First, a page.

If you are interested in submitting your work, please note the following guidelines:
- Paper to address ethical issues and include evidence that the work has been conducted ethically and responsibly.
- We encourage the use of critical reflexivity and personal experience - Write in your own voice.
- Authors are encouraged to explore critically the relevance to, or implications for, practice in the paper.
- Word count to be no more than 8,000 words, including abstract, tables, references and appendices. (Please discuss with Editor if your work needs to fall outside these parameters).
- Provide details of your affiliations, email address, declaration of funding (if any), and any conflicts of interest. These details will appear with the paper if published. A short biography in the author’s own words should accompany the submission.
- Manuscripts to be compiled in the following order: title page; abstract; keywords; main text; acknowledgements; references; appendices (as appropriate); table(s) with caption(s) (on individual pages); figure caption(s) (as a list).
- The author to ensure that the source of all cited and reproduced material is appropriately acknowledged and adheres to the particular referencing requirements outlined in the APA Guidelines (7th edition).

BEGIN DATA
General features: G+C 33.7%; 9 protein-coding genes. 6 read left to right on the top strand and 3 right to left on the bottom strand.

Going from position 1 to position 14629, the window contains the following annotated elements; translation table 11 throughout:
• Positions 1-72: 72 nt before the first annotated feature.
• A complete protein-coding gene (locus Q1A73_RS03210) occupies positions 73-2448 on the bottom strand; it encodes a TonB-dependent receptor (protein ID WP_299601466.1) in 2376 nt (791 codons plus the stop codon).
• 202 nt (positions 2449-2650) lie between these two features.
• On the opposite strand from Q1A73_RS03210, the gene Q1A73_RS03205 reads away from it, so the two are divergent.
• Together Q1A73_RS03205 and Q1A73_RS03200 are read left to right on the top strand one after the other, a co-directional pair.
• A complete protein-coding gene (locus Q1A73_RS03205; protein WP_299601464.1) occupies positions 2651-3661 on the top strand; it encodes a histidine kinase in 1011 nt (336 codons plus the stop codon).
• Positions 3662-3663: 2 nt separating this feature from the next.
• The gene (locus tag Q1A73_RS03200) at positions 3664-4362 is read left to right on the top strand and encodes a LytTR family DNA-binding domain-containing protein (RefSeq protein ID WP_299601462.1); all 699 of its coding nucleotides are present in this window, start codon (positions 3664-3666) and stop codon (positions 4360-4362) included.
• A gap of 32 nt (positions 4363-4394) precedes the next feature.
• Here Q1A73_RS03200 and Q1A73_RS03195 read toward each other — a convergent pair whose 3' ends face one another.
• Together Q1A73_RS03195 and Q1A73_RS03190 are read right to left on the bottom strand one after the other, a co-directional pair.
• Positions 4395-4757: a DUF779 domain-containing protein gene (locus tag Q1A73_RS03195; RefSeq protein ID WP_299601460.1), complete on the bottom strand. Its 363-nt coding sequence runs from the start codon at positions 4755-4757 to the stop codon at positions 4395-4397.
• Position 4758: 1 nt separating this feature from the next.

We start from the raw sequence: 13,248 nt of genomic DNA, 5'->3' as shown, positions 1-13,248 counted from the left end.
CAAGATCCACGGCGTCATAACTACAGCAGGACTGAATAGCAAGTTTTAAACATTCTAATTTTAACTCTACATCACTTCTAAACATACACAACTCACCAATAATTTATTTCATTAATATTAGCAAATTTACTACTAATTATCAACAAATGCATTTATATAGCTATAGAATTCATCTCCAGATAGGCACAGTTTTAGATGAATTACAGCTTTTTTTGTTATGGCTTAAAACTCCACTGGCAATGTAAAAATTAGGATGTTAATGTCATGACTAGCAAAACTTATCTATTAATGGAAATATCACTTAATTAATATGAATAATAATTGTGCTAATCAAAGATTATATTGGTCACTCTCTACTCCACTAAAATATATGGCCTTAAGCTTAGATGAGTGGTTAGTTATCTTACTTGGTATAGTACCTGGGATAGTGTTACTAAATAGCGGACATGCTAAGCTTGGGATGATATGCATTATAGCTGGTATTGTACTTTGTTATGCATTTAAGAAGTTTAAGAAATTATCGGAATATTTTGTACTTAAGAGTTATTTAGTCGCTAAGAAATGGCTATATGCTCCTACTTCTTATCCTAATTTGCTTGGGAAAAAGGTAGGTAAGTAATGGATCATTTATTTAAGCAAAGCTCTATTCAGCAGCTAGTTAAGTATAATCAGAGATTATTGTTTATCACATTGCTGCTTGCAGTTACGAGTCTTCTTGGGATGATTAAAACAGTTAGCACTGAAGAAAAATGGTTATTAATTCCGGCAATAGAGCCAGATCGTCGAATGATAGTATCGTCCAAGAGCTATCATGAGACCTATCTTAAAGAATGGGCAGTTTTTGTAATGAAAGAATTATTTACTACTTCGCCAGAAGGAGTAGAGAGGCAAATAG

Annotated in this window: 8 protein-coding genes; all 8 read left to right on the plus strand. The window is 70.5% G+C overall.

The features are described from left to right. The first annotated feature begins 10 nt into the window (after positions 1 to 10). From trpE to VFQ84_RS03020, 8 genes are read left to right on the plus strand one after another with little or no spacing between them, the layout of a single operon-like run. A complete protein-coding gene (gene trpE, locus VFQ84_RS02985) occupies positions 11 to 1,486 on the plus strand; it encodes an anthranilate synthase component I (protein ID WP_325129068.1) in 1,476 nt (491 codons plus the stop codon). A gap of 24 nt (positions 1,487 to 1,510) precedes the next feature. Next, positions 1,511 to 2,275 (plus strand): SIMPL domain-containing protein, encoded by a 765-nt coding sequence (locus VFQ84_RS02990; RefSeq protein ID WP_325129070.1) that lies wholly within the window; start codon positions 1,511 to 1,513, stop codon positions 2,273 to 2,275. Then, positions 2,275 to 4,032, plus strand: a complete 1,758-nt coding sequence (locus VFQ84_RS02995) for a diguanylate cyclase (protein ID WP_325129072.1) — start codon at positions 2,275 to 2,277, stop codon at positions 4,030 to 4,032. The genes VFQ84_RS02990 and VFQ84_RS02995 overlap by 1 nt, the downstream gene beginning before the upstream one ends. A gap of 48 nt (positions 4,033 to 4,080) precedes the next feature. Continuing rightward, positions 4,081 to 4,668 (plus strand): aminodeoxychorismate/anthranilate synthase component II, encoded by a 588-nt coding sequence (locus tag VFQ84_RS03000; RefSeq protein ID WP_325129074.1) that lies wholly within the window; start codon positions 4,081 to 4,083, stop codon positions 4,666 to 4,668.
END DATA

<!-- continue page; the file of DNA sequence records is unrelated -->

This checklist is a simple way of ensuring any submission has everything it needs. The latter part illustrates what will happen to your submission once it has been received by the editorial board.
You will need to have submitted:
• Your contact details, including full title, and email address
• Your actual submission – the article itself, including a full APA reference section, and any appendix
• Your submission will require an abstract of 150-200 words
• Four keywords under the abstract. Keywords should contain words or phrases that suggest what the paper is about.
• 150-word biography and headshot photo, to be displayed alongside your paper. Please indicate if you do not want to share this.
On receipt of your submission the editorial board will enter it into the peer-review process which is double-blind in principle, but some reviewers might choose to disclose their identity. Your article will first be anonymised and sent to two reviewers who will make comments and/or suggestions for amendments and give a summary decision of whether to accept it or not. Your article will then be passed back to the editor who will return it to you with the feedback and ask for you to amend in accordance with the reviewers comments, or offer other feedback. Although it might difficult to hear that minor or even major amendments are needed, it is rare that papers would be accepted without suggestions for amendments. Those amendments often greatly enhance the quality of the papers and the learning for the author.